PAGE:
In addition to the 12 experimental conditions, the stimulus set included a proportion (25%) of “target” (decoy) stimuli, which consisted of 800 ms of either interaurally correlated (IAC = 1) or interaurally uncorrelated (IAC = 0) wideband noise, followed by 300 ms of interaurally correlated (IAC = 1) or interaurally uncorrelated (IAC = 0) noise modulated at a rate of 10 Hz and a depth of 50%. Subjects were instructed to respond as fast as they could to each onset of the modulation. The target stimuli were not included in the analysis. Because of their high similarity to the experimental conditions, they served to ensure the subjects' alertness and to focus attention on the time of change (800 ms after onset) but did not require any conscious processing of interaural correlation. The decoy task did not involve IAC processing, to avoid influencing brain responses to the main conditions. Decoy and main conditions were kept distinct to ensure that the MEG responses probed low-level auditory processes and not higher-level processes engaged by the task.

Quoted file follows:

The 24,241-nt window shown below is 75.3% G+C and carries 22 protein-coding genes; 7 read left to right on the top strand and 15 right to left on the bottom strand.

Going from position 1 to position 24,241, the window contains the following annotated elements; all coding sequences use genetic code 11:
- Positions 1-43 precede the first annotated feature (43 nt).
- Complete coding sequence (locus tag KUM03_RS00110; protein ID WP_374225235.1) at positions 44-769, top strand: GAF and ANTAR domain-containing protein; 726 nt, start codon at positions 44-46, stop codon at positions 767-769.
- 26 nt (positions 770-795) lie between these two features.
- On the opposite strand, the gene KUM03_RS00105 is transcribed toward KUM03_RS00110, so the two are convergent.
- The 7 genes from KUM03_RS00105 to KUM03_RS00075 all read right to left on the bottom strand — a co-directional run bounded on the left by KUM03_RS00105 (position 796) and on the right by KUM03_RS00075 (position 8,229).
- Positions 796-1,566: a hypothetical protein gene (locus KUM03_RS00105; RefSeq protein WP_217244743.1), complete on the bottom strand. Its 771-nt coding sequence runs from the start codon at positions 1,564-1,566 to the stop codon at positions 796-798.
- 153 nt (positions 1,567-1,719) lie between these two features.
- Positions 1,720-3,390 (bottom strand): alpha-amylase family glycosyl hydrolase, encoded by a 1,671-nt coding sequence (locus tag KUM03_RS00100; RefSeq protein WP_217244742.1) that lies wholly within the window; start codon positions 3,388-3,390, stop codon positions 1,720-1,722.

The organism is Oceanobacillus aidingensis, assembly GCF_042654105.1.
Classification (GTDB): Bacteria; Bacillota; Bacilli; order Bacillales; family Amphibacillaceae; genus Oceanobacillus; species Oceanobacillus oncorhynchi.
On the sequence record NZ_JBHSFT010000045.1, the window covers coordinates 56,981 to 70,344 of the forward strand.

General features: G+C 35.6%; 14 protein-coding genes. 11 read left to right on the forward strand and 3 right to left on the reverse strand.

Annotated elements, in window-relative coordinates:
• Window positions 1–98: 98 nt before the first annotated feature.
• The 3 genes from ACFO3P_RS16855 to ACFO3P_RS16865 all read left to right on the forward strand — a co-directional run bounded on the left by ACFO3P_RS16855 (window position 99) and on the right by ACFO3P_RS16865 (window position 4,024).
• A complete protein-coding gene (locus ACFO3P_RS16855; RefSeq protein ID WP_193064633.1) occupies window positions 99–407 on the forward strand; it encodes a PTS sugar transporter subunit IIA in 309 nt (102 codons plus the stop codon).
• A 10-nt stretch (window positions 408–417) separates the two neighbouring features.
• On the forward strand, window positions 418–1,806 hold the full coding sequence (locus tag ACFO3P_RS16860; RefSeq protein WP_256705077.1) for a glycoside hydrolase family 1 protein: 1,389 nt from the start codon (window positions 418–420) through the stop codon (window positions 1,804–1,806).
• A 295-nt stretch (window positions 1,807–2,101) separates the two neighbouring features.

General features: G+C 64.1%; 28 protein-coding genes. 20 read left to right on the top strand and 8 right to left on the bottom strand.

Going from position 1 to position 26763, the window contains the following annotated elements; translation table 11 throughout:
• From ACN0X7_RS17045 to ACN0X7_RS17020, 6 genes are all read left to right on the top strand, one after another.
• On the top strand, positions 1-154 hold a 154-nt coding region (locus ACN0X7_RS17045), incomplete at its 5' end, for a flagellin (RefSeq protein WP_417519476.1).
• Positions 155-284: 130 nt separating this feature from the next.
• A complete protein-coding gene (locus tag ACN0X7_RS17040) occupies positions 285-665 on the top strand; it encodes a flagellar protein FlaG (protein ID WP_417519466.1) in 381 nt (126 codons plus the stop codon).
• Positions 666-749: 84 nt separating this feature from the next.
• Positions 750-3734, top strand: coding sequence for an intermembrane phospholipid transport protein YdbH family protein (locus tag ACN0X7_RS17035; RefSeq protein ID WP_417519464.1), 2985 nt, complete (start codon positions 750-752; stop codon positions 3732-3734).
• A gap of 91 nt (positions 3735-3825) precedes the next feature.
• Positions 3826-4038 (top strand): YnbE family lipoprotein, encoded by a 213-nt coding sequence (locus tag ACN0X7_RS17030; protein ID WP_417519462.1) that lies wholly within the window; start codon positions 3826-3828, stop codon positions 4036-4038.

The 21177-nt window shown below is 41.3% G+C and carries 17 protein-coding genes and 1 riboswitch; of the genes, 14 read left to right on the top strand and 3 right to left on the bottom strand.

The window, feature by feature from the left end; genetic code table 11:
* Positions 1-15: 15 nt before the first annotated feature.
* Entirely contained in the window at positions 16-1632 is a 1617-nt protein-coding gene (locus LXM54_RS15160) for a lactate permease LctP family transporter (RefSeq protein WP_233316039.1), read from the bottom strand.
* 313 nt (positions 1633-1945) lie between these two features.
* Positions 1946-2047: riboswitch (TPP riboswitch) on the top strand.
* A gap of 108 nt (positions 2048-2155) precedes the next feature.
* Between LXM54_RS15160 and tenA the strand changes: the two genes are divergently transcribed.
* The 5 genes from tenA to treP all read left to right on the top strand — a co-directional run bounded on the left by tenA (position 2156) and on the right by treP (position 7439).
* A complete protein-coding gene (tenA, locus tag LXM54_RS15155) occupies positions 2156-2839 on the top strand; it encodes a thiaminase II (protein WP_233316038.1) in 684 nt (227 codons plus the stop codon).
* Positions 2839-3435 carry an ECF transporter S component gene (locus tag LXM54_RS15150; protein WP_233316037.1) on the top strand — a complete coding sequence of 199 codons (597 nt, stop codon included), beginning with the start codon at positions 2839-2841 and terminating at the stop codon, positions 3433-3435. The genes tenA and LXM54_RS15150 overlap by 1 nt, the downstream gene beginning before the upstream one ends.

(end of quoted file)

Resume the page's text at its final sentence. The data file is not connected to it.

The stimuli were created off-line, gated on and off using 15 ms cosine-squared ramps (with no gating at the transition at 800 ms after onset), and saved in a 16-bit stereo WAV format at a sampling rate of 16 kHz. The signals were delivered to the subjects' ears with a tube phone (E-A-RTONE 3 A, 50 ohm; Etymotic Research, Elk Grove Village, IL) attached to E-A-RLINK foam plugs inserted into the ear canal and presented at a comfortable listening level.
In total, each listener heard 120 repetitions of each of the 12 experimental conditions (0→0, 0→0.2, 0→0.4, 0→0.6, 0→0.8, 0→1, 1→0, 1→0.2, 1→0.4, 1→0.6, 1→0.8, and 1→1) and 120 repetitions of each of the four target conditions (0→modulated 0, 0→modulated 1, 1→modulated 0, and 1→modulated 1). The order of presentation was randomized, with the interstimulus interval (ISI) randomized between 600 and 1300 ms.